Even the puzzles themselves are a bit easier to handle in Praevus. For one thing, you'll actually find clues located throughout the levels. Plaques typically serve to point you in the right direction, but books and tablets also offer advice from time to time. Also, those items that do provide clues are easily recognizable, so you don't have to bash up every bookcase and crumbling wall just to solve a single puzzle. Even better, Praevus also includes an Objectives Menu, which maintains a running list of the quests you are currently trying to complete. What also helps with the puzzle-solving is that Praevus switches to a "cinematic" view when you complete certain tasks so that you can see what it is you've done, such as which door just opened.
As far as the Demoness goes, she is a welcome addition to the core group of heroes. Like the other character classes, this red-skinned creature has two special abilities that develop as you move through the game. First, she can land safely when falling from a great height, which can be useful in several areas of the game. Second, she has the ability to convert energy attacks against her into mana that she can use for her own offensive tendencies. Also, the Demoness has some impressive weapons at her disposal, including the Acid Rune, Firestorm, and the mighty Tempest's Staff.
One slightly disappointing area of Praevus is the lack of new multiplayer maps. You can now add the Demoness to the mix on existing maps, but there aren't any new ones. Raven has stated, however, that several new Hexen II maps have been developed and indicated that they may simply be made available as free downloads from HexenWorld.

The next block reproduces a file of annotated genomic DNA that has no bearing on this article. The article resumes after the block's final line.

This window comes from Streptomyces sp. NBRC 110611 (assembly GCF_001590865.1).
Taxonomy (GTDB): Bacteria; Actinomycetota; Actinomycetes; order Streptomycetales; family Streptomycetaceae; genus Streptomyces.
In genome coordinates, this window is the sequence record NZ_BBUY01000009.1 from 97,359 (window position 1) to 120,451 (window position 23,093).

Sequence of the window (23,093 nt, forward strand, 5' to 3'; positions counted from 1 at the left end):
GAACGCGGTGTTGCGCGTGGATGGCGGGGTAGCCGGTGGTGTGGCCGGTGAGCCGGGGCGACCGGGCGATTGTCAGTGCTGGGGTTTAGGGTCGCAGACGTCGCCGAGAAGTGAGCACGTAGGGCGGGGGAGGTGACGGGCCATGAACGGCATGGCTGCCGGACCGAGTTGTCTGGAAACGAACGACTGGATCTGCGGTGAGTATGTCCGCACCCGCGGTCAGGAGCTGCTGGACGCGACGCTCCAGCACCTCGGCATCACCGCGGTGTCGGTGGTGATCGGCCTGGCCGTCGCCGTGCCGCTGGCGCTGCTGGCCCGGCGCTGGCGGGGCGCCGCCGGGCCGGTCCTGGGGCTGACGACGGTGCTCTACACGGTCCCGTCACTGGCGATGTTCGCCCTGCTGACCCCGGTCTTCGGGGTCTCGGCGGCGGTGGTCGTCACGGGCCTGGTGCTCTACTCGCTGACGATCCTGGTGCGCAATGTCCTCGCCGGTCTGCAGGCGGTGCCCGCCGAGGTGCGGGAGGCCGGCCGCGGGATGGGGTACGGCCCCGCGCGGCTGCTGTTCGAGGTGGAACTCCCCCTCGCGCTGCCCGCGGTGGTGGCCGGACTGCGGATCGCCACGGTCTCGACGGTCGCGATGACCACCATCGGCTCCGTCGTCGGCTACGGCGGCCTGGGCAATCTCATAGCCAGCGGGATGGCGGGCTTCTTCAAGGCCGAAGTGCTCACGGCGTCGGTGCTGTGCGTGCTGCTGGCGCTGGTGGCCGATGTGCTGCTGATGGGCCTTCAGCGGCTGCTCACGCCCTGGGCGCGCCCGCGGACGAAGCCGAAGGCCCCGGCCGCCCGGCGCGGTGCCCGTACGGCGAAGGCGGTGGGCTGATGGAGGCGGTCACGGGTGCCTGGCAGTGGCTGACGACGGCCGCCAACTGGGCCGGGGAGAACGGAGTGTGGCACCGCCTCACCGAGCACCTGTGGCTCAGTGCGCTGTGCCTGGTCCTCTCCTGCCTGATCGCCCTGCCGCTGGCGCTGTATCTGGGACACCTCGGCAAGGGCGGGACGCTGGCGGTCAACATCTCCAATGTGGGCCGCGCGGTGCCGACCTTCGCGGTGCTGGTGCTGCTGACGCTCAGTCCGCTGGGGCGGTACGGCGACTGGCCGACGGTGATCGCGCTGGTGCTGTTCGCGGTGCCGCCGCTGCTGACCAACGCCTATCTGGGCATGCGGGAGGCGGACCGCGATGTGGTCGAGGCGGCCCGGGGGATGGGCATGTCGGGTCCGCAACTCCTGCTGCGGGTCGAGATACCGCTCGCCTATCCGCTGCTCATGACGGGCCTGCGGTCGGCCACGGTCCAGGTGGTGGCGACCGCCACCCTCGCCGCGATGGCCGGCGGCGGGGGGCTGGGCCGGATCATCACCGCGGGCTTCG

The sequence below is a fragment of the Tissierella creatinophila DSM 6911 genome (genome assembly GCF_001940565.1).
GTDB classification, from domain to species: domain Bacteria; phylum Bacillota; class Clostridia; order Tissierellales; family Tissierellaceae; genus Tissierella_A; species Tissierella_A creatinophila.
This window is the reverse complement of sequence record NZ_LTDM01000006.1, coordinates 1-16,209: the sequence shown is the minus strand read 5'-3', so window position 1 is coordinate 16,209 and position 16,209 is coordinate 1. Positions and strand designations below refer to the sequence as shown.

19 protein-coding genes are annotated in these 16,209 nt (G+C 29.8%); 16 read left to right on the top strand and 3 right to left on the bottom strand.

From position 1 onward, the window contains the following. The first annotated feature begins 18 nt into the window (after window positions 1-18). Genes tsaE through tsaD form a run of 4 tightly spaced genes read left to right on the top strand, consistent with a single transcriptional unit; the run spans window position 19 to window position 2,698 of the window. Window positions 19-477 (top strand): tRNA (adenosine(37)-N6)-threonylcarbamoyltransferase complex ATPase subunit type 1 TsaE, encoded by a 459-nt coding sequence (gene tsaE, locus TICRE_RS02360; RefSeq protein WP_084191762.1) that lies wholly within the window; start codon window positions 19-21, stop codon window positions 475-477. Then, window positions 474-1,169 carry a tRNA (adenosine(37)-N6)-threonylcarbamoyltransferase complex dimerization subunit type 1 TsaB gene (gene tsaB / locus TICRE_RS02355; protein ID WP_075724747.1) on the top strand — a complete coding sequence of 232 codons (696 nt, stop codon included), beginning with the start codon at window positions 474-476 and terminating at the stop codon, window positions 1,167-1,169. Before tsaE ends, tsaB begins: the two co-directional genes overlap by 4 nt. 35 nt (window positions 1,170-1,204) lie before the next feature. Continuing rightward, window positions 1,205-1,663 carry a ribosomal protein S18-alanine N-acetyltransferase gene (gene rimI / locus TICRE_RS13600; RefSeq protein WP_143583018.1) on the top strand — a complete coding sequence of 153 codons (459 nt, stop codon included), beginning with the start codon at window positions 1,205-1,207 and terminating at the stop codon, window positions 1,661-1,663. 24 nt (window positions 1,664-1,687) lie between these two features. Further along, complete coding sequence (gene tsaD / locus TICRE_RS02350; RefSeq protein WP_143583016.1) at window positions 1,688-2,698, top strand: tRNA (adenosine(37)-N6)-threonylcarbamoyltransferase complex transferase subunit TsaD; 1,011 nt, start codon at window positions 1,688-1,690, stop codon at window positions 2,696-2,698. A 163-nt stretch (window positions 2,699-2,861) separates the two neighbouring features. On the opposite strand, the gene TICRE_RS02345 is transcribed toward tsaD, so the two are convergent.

The game does have a few other quirks, which are relatively minor. For starters, Praevus still uses a few too many artifacts in its puzzles. The Objectives Menu helps you keep things organized, but when you start running into unique item after unique item (the bell of this, the incense of that, the staff of what's-his-name), the game starts to feel a bit ludicrous. It would have been a bit better to give the lesser artifacts generic names, which would have made them seem more like the mundane items they are and would have also kept the focus on the more crucial, plot-driving artifacts.
Also, there is one truly annoying new monster that simply throws off the game balance. These little, bloblike creatures appear in caverns, hop around like jumping beans, and spit fire at you. They are difficult to see, difficult to hit, and do an inordinate amount of damage when they attack. The game would have been better if these things were made either less powerful or easier to hit.
Finally, some strange system slowdowns were encountered when using the new Firestorm weapon. It seemed clear that this was the result of texture-swapping, but the fact that it happened repeatedly seemed odd, especially on a Pentium II/300 with 64MB RAM and a Diamond Monster 3D II card. However, after trying to isolate the problem, it seems as if the Voodoo2 card may have been at the heart of the problem, because the problem could not be duplicated on a slower machine equipped with an older Orchid Righteous 3D card.
With its many gameplay improvements and its impressive level design, Portal of Praevus glides easily into the upper echelon of first-person action games. This is clearly a must-have for Hexen II fans, and even critics of the original game should find the new features, creatures, levels, and weapons suitably impressive.